Gentoo Archives: gentoo-announce

From: Daniel Robbins <drobbins@g.o>
To: gentoo-user@g.o, gentoo-newbies@g.o, gentoo-announce@g.o, gentoo-dev@g.o
Subject: [gentoo-announce] [gentoo-dev] Official Gentoo Linux 1.0_rc6 to Gentoo Linux 1.0 upgrade instructions
Date: Tue, 16 Apr 2002 12:26:23
1 Hi all,
3 Here are the steps required to upgrade to Gentoo Linux 1.0:
5 # emerge --clean rsync
7 The "--clean" is important, as it will wipe out the 1.9.0 beta of
8 Portage that will actually not work for people. However, it *will*
9 erase any changes you've made inside /usr/portage, so back up any
10 changes you've made in /usr/portage first. If you're using anoncvs, an
11 "cvs -q update -dP" in /usr/portage will do the same thing but will not
12 erase any of your customizations.
14 Next, we need to switch from the default-1.0_rc6 to the default-1.0
15 profile, as follows:
17 # cd /etc
18 # rm make.profile
19 # ln -s /usr/portage/profiles/default-1.0 make.profile
21 Now, with the new profile configured, Portage itself will see all the
22 new packages available, including the new version of Portage, which we
23 will merge first:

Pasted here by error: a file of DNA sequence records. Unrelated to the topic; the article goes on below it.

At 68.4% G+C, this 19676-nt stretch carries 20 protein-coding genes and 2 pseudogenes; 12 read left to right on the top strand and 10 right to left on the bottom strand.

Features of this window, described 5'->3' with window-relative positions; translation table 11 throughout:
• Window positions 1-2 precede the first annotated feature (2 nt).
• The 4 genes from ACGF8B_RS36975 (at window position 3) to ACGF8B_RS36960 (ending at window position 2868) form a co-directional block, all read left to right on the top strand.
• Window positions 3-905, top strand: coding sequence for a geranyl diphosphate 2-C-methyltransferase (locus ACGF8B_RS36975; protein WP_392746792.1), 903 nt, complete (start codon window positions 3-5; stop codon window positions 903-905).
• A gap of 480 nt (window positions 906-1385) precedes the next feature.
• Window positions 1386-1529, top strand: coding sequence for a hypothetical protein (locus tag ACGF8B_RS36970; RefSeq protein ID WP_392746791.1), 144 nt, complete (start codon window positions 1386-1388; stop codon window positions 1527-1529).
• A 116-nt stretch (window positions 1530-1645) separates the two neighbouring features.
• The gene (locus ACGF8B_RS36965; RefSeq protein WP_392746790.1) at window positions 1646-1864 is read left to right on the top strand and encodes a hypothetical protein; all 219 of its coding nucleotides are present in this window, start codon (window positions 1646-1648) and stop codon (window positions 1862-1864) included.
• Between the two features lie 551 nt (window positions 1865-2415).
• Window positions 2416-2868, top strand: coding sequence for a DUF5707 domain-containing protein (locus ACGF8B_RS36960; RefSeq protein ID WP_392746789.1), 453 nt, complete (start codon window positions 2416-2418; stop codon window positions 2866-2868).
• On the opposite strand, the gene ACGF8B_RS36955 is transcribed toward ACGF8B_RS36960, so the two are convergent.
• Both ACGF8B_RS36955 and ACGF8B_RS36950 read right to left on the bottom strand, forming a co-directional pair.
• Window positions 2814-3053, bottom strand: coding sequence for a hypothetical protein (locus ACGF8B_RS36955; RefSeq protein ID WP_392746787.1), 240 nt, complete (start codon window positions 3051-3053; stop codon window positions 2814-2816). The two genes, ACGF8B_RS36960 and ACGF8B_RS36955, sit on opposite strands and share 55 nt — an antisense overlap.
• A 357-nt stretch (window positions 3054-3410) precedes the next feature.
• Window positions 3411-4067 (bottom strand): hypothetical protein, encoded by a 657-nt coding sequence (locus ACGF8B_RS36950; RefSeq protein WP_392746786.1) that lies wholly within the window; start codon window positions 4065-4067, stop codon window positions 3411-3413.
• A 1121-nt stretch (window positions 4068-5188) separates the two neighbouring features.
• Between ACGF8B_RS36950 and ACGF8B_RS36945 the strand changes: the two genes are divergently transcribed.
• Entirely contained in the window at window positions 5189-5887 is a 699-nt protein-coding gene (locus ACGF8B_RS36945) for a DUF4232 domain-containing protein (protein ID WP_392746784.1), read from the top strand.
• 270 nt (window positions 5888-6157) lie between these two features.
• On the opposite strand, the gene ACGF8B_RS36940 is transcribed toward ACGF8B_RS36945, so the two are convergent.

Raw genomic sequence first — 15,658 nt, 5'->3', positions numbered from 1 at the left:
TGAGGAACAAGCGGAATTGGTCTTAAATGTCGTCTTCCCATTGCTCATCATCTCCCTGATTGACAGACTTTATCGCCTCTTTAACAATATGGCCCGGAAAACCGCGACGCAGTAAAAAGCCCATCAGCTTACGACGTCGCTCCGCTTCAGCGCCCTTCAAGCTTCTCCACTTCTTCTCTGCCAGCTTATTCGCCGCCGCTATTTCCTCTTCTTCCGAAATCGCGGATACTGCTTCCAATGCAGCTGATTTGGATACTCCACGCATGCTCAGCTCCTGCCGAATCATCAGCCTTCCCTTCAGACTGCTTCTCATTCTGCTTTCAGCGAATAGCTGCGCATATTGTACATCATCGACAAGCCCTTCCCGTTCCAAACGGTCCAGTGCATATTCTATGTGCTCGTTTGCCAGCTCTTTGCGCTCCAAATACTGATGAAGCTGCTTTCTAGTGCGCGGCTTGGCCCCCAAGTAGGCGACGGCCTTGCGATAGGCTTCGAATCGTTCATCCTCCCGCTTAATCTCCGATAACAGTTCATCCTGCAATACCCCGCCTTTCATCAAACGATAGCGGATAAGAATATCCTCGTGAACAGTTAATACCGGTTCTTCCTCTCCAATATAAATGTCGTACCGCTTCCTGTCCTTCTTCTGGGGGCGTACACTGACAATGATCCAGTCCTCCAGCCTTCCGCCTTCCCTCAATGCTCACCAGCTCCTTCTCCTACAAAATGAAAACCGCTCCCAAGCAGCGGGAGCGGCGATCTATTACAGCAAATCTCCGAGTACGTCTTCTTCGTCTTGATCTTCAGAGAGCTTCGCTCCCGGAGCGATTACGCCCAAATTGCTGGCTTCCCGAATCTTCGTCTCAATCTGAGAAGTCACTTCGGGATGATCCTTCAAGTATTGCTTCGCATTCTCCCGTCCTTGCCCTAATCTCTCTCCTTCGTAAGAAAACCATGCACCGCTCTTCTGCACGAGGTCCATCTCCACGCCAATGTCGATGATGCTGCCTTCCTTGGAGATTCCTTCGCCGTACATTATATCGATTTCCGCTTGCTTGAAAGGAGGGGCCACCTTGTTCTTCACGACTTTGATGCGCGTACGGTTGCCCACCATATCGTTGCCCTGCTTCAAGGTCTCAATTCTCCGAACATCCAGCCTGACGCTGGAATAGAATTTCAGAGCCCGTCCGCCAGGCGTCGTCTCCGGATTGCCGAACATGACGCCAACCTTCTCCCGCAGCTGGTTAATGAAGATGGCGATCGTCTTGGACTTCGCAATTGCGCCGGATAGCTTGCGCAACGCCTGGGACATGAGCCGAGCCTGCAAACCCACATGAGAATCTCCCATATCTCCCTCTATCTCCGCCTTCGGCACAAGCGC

25 # emerge --pretend sys-apps/portage
27 This should indicate that it wants to merge a 1.8.9 (like
28 version of Portage, and probably upgrade your fileutils too. If
29 everything looks good, type:
31 # emerge sys-apps/portage
33 You now have a new Portage installed, which has a number of new
34 capabilities. The first is cumulative USE variables. In
35 Portage-1.8.9+, use variables are calculated by taking those in
36 /etc/make.defaults/make.profile and *adding* them to the ones in
37 /etc/make.conf and then in the environment. That means that all the USE
38 variables in /etc/make.defaults will be turned on automatically --
39 *unless* you have a corresponding "-foo" in your use in /etc/make.conf
40 USE variable to turn it off. You can probably remove lots of USE
41 settings from your /etc/make.conf USE since they are now already set in
42 /etc/make.profile/make.defaults and thus redundant.
44 We also need to update /etc/make.globals to the latest-installed
45 version, since we have new Portage variables that 1.8.9 needs defined in
46 the latest file. Cd into /etc and type:
48 # ls ._cfg????_make.globals
50 Find the file with the largest number, and then type:
52 # mv ._cfg9999_make.globals make.globals (where 9999 is the largest #
53 you found, typically just a 0001)
55 The new make.globals is now installed. If you have a custom downloader
56 defined using FETCHCOMMAND in /etc/make.conf, comment it out -- we use a
57 new syntax for specifying them. Wget will work for us for now.
59 Now, we're ready to use the new emerge to update our system. Type:
61 # emerge --pretend --update system
63 This will show what will be upgraded. If you get circular dep errors,
64 do a "emerge system" and then repeat this step. That should remove the
65 circular dep error. Now, go ahead and upgrade your system "for real":
67 # emerge --update system
69 All your core system packages, including glibc, will be upgraded in
70 place. Once everything is rebuilt, you will need to spend some time
71 getting your new ._cfg????_* files in the /etc/ tree updated and